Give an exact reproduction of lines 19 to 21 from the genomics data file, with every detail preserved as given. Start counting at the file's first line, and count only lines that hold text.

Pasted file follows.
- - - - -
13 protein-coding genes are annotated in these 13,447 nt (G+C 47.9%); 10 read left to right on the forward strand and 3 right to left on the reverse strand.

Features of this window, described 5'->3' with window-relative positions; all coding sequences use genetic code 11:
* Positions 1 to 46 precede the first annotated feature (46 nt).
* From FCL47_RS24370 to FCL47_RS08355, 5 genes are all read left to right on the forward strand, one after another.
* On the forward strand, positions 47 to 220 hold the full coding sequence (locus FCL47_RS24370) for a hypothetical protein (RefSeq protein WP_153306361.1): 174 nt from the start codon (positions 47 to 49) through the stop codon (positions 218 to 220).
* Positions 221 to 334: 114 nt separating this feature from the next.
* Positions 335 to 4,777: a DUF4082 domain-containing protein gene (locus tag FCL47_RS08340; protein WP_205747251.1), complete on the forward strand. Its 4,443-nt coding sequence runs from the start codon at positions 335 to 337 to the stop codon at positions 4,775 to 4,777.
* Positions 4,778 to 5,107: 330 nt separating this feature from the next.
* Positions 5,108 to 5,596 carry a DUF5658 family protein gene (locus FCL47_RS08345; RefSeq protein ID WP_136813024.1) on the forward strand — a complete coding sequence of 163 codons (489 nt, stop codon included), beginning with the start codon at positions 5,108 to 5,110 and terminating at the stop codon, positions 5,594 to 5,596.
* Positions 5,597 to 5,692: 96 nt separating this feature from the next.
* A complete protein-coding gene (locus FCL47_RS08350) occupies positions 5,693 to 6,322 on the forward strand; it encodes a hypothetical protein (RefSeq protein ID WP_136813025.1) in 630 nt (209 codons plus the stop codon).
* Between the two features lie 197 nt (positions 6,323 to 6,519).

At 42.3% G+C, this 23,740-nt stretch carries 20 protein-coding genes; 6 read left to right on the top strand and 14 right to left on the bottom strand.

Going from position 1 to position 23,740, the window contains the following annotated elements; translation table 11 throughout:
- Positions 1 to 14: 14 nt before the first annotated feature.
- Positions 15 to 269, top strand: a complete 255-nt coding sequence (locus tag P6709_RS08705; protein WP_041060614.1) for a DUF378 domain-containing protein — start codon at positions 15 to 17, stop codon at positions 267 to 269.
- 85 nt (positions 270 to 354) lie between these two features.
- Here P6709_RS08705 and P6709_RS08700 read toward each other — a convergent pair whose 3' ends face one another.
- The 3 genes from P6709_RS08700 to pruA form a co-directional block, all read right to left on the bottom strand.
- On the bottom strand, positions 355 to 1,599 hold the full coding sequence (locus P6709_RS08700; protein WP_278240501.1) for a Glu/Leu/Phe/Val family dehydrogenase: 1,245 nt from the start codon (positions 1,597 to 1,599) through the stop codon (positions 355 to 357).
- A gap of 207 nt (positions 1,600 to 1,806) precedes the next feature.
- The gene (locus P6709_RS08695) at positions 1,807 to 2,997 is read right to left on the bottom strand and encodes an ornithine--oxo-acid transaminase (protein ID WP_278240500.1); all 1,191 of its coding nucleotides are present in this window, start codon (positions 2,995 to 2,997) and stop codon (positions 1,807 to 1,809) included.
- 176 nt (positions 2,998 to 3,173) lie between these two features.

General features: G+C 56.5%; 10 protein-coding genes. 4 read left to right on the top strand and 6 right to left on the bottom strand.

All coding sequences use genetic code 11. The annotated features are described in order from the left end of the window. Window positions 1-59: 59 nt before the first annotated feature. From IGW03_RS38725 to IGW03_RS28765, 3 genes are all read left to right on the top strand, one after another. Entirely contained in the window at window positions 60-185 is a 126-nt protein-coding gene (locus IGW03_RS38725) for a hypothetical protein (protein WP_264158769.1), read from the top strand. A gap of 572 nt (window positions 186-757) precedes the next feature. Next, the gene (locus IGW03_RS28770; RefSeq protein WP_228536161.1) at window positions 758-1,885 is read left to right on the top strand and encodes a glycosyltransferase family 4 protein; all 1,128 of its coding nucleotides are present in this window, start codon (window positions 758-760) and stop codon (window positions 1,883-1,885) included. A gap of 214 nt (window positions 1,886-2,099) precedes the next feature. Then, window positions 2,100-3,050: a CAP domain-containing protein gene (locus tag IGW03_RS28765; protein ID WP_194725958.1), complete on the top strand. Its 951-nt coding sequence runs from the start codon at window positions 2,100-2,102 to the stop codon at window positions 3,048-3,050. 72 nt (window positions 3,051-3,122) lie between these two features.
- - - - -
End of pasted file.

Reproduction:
- The 3 genes from P6709_RS08700 to pruA form a co-directional block, all read right to left on the bottom strand.
- On the bottom strand, positions 355 to 1,599 hold the full coding sequence (locus P6709_RS08700; protein WP_278240501.1) for a Glu/Leu/Phe/Val family dehydrogenase: 1,245 nt from the start codon (positions 1,597 to 1,599) through the stop codon (positions 355 to 357).
- A gap of 207 nt (positions 1,600 to 1,806) precedes the next feature.